You measure the distance between the centre of the tyre's, and they will be on a wide compared to a narrow tyre. what your talking about would only affect the front, and even then your contact will be in a different position as the wheels turn due to the position of the front wheels contact patch being closer to the outside edge of the tyre, and hence the outside edge of the car. On the rear, as the wheels don't turn, your track will be wider.
Also, technically the outside contact patch moves to the outside of the tyre (away from the car centerline), the inside one will move too the inside (towards the car centerline).

I think it might be best to agree to disagree on this topic....
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Old 07-16-2004, 05:44 AM   #20
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Yup, anyway from what alex just told me about you, I can't wait to meet you.

I was considering the fact that during a corner the car rolls, and depending on the amount of roll and camber change, the contact patch will move to the outside of the outer wheel (and the inside of the inner whel, but that wheel does have less influence, doesn't it ?).

Also, I agree that tires with pins are a totally different understanding, so that should not really be discussed here.

Anyway, gotta go, see you tonight...
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Old 07-16-2004, 01:16 PM   #21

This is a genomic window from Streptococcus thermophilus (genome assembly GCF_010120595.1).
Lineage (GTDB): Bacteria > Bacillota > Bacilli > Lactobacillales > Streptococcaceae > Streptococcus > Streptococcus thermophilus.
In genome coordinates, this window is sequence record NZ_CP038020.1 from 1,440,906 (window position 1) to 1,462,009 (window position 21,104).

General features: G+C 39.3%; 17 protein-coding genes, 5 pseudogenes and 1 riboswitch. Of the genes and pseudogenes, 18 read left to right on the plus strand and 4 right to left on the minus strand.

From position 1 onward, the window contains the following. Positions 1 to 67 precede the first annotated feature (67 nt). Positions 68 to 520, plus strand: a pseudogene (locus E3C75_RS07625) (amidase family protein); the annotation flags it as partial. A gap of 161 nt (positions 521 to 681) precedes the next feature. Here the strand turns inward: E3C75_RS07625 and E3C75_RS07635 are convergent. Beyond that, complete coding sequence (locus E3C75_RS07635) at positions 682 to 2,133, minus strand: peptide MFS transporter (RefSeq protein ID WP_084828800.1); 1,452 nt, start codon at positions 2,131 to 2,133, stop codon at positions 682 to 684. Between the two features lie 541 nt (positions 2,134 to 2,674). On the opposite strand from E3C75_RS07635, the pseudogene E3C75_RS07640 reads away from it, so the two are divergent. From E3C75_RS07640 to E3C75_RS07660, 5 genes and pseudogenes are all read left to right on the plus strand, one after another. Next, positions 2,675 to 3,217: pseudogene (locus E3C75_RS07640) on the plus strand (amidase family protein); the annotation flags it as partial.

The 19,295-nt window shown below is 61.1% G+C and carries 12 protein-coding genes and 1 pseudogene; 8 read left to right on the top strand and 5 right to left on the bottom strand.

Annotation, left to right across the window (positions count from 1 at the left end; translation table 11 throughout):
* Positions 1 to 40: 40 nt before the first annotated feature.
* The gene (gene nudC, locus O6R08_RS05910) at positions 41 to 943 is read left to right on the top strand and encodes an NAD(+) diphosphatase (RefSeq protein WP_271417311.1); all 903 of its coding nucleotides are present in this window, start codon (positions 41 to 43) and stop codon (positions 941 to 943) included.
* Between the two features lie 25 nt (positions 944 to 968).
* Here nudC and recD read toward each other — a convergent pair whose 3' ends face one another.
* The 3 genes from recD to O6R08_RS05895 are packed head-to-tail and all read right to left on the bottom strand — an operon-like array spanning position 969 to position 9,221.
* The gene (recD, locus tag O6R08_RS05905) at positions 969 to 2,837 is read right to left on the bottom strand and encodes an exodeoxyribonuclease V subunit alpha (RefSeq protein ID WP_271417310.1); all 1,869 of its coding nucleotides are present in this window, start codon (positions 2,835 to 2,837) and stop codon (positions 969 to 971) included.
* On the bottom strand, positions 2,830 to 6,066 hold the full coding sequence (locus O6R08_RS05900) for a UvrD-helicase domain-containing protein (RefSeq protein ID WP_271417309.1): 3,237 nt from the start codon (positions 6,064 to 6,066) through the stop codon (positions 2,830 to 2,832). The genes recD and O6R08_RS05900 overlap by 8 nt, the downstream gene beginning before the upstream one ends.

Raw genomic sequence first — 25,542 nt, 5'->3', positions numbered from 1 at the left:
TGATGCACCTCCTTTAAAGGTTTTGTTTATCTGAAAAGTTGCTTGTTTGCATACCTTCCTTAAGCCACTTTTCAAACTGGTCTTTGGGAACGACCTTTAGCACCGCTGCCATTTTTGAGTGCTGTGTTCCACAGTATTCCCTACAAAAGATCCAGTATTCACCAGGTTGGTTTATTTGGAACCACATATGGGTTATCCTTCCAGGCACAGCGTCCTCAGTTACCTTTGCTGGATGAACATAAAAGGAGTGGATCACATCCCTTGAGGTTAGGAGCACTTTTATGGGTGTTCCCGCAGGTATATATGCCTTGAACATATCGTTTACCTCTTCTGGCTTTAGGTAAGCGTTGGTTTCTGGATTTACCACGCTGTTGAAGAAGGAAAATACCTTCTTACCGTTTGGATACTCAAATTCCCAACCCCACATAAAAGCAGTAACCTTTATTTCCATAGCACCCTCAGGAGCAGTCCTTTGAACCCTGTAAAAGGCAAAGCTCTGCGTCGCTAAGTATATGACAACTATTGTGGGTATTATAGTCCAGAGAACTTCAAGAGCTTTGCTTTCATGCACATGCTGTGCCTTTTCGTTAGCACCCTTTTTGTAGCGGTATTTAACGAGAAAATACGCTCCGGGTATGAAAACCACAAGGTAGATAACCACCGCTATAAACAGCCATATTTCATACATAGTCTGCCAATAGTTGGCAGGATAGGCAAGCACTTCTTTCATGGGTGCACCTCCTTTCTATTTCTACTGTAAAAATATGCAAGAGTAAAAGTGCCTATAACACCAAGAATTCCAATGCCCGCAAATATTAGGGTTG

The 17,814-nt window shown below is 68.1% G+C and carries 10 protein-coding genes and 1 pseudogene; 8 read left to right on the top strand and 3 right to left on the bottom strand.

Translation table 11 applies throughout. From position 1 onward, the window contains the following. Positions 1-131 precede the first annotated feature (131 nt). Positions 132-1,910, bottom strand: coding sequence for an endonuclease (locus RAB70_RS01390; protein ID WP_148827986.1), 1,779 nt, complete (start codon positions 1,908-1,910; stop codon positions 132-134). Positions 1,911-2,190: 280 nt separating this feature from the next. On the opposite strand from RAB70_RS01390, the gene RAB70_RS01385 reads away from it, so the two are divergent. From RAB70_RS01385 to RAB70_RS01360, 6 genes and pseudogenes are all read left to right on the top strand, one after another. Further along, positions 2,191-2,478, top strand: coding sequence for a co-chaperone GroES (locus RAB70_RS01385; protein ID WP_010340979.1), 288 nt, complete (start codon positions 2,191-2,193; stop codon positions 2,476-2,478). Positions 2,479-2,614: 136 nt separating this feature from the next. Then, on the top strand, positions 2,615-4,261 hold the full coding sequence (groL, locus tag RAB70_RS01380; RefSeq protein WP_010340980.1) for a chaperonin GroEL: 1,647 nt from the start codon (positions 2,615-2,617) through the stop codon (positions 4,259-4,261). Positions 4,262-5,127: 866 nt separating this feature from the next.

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Traction IS friction. Friction is generated between the racing surface and the tire surface. Friction creates heat. There is tire adhesion, and mechanical traction. Knobs/pins or treads is an example of mechanical traction. Adhesion is the natural tendency for rubber to stick, which gets better with some heat, and worse with alot of heat. You can chime on all day about contact patch and its relation to rim width and its affect on overall stability of the car. The fact remains, you overheat the tire, you lose traction. Are you guys familiar with a "friction circle"? (type "friction circle" into your browsers search bar and read what you find) There is concrete, wood, asphalt, and carpet for us to race on. Each racing surface is going to have an optimum tire and temperature range. This range is different with supported tires, than it is with unsupported tires. Supported would be tires with inserts. These actually heat up faster than unsupported, such as foams. The amount of rubber is the key. The surface temperature, tire temperature, and your driving style, makes for a tire combination that works. If you have a set of tires that are good to 120 degrees F, the racing surface is 95 degrees F, and you drive the car HARD, you will exceed the temperature range of the tire and the car will be slower. (unless there is additional downforce) The rubber begins to breakdown and tear away excessively from the surface of the tire. Some of this is necessary for traction. Too much is too slow. If you take the insert into consideration, NO tire gives you a totally flat contact patch throughout the range of suspension travel. The tire actually bunches up on the inside sidewall, which is why the tire always wears there first, giving you that nasty "groove of death". This would also tell us that the tire is never really heated evenly. Rolling resistance is a definite consideration for low-powered racing classes. But nothing beats a larger contact patch, and a properly tuned car to utilize it. The larger the patch, the slower the heating time... and cooling time, the wear is more even, and gives you a more consistent tire lap after lap. How many F1 racers do you see on 70 series tires? The more rubber, the wider the tire, the faster the car goes. Its simplistic math. (At the Snowbirds this year, we ran double pink/double pink-orange compound tires in TC... the traction available on the track was similar to low tack masking tape. You would think you would run a harder tire to keep the car "on top" of the carpet for a faster car (rolling resistance mentioned earlier)... WRONG. The more grip, the faster we went.) For you guys that run on wood surfaces, have you ever tried to run soft foams with grooves cut in them? Cut them on a tire lathe similar to F1 tires. Try 1mm of depth to start. Treat the tires with traction compound the day before racing... several times. Place them in ziplock bags until use. Make sure your car is set up to give you even tire wear. Start with -2 degrees of camber... move it a bit each run taking note of tire wear. See how the car handles, check laptimes, is it faster? Does it feel like your car is on four oiled icecubes? Sometimes extremes is the only way to learn. The sad thing is, to go fast, you always end up shelling out $$$. Speed is never cheap. Experiment = experience. Speed is a byproduct of this effort.